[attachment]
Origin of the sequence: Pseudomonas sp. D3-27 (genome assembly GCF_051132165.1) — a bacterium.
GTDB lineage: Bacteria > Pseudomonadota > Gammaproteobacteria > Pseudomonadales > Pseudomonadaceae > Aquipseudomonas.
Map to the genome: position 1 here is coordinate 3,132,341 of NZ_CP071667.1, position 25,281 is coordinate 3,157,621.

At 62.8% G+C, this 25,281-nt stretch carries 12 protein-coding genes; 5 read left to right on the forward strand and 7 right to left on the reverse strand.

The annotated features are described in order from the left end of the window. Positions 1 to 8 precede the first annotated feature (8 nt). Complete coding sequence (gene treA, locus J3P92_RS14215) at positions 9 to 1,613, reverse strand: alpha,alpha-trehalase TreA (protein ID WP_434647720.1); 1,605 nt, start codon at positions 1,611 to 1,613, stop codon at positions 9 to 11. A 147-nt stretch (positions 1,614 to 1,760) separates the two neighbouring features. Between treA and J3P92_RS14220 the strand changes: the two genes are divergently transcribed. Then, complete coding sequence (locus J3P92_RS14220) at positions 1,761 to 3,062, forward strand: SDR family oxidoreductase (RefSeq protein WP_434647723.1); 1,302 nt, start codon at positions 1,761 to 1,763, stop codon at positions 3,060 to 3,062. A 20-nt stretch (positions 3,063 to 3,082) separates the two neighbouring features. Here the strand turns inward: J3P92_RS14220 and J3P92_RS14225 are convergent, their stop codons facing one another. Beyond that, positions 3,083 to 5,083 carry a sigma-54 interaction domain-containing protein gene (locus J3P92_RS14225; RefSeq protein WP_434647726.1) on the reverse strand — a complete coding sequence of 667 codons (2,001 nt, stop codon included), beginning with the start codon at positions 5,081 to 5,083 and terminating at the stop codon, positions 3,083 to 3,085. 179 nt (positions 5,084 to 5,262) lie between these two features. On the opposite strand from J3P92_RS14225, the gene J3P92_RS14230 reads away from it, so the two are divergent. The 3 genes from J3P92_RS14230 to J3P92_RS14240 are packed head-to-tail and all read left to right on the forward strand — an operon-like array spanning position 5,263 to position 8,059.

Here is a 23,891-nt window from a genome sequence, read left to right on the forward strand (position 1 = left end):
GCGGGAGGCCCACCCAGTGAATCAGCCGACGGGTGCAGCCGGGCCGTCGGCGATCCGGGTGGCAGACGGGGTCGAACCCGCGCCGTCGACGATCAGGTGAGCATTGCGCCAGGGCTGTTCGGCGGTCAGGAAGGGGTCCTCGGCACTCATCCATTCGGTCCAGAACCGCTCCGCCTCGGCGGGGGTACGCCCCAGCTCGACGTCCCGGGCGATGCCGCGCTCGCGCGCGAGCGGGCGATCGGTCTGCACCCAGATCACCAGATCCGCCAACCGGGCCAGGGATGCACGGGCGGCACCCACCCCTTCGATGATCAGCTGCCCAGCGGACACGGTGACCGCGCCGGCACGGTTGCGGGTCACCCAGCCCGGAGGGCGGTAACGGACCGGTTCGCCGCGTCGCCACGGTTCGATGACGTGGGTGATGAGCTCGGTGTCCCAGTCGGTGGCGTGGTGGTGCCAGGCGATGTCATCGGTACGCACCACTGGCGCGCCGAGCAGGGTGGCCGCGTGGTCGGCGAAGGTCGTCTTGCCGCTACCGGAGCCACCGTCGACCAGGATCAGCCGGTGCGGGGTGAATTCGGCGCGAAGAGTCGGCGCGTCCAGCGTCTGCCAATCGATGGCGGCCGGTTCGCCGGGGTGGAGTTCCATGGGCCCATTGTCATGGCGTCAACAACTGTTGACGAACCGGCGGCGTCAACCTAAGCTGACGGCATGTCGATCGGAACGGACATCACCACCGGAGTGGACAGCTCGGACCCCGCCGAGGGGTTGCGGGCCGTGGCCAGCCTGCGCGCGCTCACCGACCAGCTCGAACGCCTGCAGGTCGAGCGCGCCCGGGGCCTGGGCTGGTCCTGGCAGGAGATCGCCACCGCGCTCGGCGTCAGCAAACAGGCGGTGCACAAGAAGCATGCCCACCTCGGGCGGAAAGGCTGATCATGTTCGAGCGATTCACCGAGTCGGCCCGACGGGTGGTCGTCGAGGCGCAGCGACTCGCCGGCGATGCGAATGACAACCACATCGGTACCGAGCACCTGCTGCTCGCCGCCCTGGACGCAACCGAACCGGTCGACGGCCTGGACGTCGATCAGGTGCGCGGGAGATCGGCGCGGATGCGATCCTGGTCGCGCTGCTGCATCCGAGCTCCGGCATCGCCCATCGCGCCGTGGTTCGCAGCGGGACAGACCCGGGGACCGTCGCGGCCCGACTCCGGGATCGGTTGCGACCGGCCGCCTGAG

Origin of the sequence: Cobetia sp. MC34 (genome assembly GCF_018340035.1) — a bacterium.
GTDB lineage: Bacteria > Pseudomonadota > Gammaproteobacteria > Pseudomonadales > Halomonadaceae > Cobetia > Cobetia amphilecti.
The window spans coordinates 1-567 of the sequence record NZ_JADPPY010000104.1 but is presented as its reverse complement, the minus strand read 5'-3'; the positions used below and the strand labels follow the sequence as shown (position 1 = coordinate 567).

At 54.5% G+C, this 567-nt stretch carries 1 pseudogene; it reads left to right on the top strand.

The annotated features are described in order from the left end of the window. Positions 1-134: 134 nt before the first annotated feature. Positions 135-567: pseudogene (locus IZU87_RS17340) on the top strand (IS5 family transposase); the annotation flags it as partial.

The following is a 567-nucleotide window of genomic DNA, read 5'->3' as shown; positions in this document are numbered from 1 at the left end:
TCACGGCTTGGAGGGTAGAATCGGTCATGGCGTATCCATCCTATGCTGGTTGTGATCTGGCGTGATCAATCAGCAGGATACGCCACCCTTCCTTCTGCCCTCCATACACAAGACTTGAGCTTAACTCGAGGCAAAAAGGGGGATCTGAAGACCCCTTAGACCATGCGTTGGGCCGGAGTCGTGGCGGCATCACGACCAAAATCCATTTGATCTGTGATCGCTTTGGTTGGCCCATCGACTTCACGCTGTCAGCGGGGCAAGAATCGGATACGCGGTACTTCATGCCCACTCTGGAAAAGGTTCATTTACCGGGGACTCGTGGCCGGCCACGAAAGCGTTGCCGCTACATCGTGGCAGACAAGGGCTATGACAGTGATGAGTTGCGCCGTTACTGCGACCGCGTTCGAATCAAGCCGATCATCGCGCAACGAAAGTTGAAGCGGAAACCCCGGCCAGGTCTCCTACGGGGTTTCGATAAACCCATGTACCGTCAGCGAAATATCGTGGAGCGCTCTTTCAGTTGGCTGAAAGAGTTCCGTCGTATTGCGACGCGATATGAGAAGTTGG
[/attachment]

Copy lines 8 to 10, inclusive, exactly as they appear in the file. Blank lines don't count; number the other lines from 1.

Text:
Origin of the sequence: Cobetia sp. MC34 (genome assembly GCF_018340035.1) — a bacterium.
GTDB lineage: Bacteria > Pseudomonadota > Gammaproteobacteria > Pseudomonadales > Halomonadaceae > Cobetia > Cobetia amphilecti.
The window spans coordinates 1-567 of the sequence record NZ_JADPPY010000104.1 but is presented as its reverse complement, the minus strand read 5'-3'; the positions used below and the strand labels follow the sequence as shown (position 1 = coordinate 567).